Life with Kitty: Disabled children can teach us allBy Jane Holmes
May 17, 2011
My name is Jane Holmes and I live in Ruscombe. I've worked in Wokingham for several years, starting up two charities locally, each supporting families with disabled children.
I have a daughter, Kitty who is 9.
Kitty has severe cerebral palsy which she was born with.
The last nine years have been completely life-changing, but have given me an insight that I never in my wildest dreams knew existed. My journey with Kitty is something I am deeply grateful for and would not change. In this new blog on getwokingham, I will tell you about some of my experiences.
Having her as my child has given me a strength of purpose that I believe I would not have found without her.
She has inspired me to dedicate my life to making the world a better place for her and for other children like her. However, it is not easy and the constant battling we have to do as parents is exhausting. People come and go and the bigger Kitty becomes, the harder it is to physically care for her and the fewer people there are who are able to help.
Currently there is no community centre for disabled children and their families in Wokingham Borough.
Our charity Building For The Future has been raising money for a centre for four years and we are now in a position to take on a long-term lease on a property and to pay commercial rates for it. Please let us know if you have anywhere in mind.
A place like this could make a huge difference to a lot of local children and their families.
I plan to use this blog to keep you updated on our campaign to provide this facility.
Life with Kitty
I'm sure I'm deeply biased, but my little girl is great, she really is. She is so disabled that she cannot eat, use her hands properly, stand unaided, talk or walk, but she is one of life's great gifts. A real live-wire, she is inquisitive, clever, very opinionated and grabs hold of life with both hands, with a huge smile and a spine of determined steel.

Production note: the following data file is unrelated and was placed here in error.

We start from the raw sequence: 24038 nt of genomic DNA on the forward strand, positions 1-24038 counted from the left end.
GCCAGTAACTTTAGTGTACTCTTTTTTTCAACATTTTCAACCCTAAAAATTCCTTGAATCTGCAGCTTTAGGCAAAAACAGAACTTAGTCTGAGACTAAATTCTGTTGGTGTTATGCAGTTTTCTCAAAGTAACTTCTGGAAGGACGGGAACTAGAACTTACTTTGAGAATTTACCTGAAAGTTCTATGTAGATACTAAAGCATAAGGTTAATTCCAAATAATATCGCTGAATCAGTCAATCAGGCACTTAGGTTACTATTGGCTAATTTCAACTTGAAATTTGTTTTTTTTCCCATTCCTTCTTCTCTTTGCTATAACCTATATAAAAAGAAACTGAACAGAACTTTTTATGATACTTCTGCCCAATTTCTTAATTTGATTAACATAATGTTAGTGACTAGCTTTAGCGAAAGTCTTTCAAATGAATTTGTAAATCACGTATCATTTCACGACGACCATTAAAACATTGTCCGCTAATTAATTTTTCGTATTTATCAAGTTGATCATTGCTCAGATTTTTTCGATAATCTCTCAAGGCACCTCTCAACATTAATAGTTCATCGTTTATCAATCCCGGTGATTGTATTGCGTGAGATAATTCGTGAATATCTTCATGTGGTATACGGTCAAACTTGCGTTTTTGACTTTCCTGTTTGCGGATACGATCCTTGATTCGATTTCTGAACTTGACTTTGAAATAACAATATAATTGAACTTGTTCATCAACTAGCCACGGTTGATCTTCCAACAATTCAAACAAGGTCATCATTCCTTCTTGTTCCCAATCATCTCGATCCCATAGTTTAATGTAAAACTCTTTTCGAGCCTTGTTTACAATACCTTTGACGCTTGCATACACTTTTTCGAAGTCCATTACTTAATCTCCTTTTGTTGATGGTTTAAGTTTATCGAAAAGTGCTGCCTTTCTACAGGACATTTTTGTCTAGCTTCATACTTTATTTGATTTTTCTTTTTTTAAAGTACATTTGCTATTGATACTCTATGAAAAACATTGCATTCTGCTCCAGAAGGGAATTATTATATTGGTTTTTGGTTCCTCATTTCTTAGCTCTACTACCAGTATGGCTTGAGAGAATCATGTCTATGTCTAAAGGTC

She doesn't actually have a spine of steel yet, though plenty of disabled children do, nor is she in fact able to grab anything with both hands, but you get the picture.
Disabled children have something very important to teach the world. They start with those closest to them and then it spreads … they teach those who care to look what life is all about. I am as sensitive to triteness as the next person, but I say this without a trace of irony.
All the perceived ideals of life such as money, power, possessions and appearance are gunned down completely by disabled children. Such values suddenly seem completely ridiculous and off-course.
Disabled children do not have and in most cases never will have any of these things, but something much more important shines from them. They have wisdom, strength, dignity, hope and an often quiet, often elated certainty of their own worth. How many of us can say the same?
People regularly tell me how amazing they think I am. Usually because I run a couple of charities, alongside raising a disabled child. They comment on how hard it must be, what a strain it must put on relationships and ask me with wonder in their voices how on earth I cope.
Lovely as it is to receive such effusive praise, people have not quite got it right. Amazing as I am quite sure every parent of a disabled child is, it is not the children themselves who put the strain on us. In my opinion, it is the children who actually save us. It is everything that goes with them that is so hard.
Ask a parent of a disabled child to sum up, in one word, what life is really like and I'd say the word 'fight' would come fairly high up the list.
Chasing up those providers whose job it is to supply us with what our children really need, when they need it; having to issue threats in order to access the care our children cannot manage without; spending hours and employing Machiavellian strategies to ensure their educational needs are met are all in a week's work for many of us.
Thank God we do have the children themselves to make it all worthwhile. To hold close at the end of each day and to remind us of what is really important so that we don't crack up.
Ironically, without them, we really wouldn't cope with the pressures that having them brings.